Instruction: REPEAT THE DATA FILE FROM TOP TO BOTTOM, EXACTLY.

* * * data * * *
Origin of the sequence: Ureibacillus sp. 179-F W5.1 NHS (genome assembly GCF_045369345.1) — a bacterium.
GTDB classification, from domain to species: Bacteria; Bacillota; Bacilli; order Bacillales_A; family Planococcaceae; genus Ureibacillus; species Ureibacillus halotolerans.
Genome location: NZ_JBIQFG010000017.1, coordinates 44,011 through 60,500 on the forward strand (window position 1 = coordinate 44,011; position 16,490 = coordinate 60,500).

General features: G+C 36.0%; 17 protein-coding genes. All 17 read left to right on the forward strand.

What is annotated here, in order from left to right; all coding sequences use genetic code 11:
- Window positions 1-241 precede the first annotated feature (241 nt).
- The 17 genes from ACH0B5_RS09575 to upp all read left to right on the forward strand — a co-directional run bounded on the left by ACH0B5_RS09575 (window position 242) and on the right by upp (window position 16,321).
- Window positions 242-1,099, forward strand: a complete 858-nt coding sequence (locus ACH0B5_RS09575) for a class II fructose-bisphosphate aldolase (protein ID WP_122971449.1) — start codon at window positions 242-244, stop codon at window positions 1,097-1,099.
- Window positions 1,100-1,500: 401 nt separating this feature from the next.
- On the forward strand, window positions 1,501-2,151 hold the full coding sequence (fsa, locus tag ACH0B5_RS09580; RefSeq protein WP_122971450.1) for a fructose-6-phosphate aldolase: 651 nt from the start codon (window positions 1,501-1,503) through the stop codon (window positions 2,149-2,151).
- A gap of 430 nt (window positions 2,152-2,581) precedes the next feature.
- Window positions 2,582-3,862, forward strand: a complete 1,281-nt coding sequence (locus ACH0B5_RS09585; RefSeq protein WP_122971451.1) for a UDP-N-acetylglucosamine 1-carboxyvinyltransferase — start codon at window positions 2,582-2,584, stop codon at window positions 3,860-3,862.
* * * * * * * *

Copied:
Origin of the sequence: Ureibacillus sp. 179-F W5.1 NHS (genome assembly GCF_045369345.1) — a bacterium.
GTDB classification, from domain to species: Bacteria; Bacillota; Bacilli; order Bacillales_A; family Planococcaceae; genus Ureibacillus; species Ureibacillus halotolerans.
Genome location: NZ_JBIQFG010000017.1, coordinates 44,011 through 60,500 on the forward strand (window position 1 = coordinate 44,011; position 16,490 = coordinate 60,500).

General features: G+C 36.0%; 17 protein-coding genes. All 17 read left to right on the forward strand.

What is annotated here, in order from left to right; all coding sequences use genetic code 11:
- Window positions 1-241 precede the first annotated feature (241 nt).
- The 17 genes from ACH0B5_RS09575 to upp all read left to right on the forward strand — a co-directional run bounded on the left by ACH0B5_RS09575 (window position 242) and on the right by upp (window position 16,321).
- Window positions 242-1,099, forward strand: a complete 858-nt coding sequence (locus ACH0B5_RS09575) for a class II fructose-bisphosphate aldolase (protein ID WP_122971449.1) — start codon at window positions 242-244, stop codon at window positions 1,097-1,099.
- Window positions 1,100-1,500: 401 nt separating this feature from the next.
- On the forward strand, window positions 1,501-2,151 hold the full coding sequence (fsa, locus tag ACH0B5_RS09580; RefSeq protein WP_122971450.1) for a fructose-6-phosphate aldolase: 651 nt from the start codon (window positions 1,501-1,503) through the stop codon (window positions 2,149-2,151).
- A gap of 430 nt (window positions 2,152-2,581) precedes the next feature.
- Window positions 2,582-3,862, forward strand: a complete 1,281-nt coding sequence (locus ACH0B5_RS09585; RefSeq protein WP_122971451.1) for a UDP-N-acetylglucosamine 1-carboxyvinyltransferase — start codon at window positions 2,582-2,584, stop codon at window positions 3,860-3,862.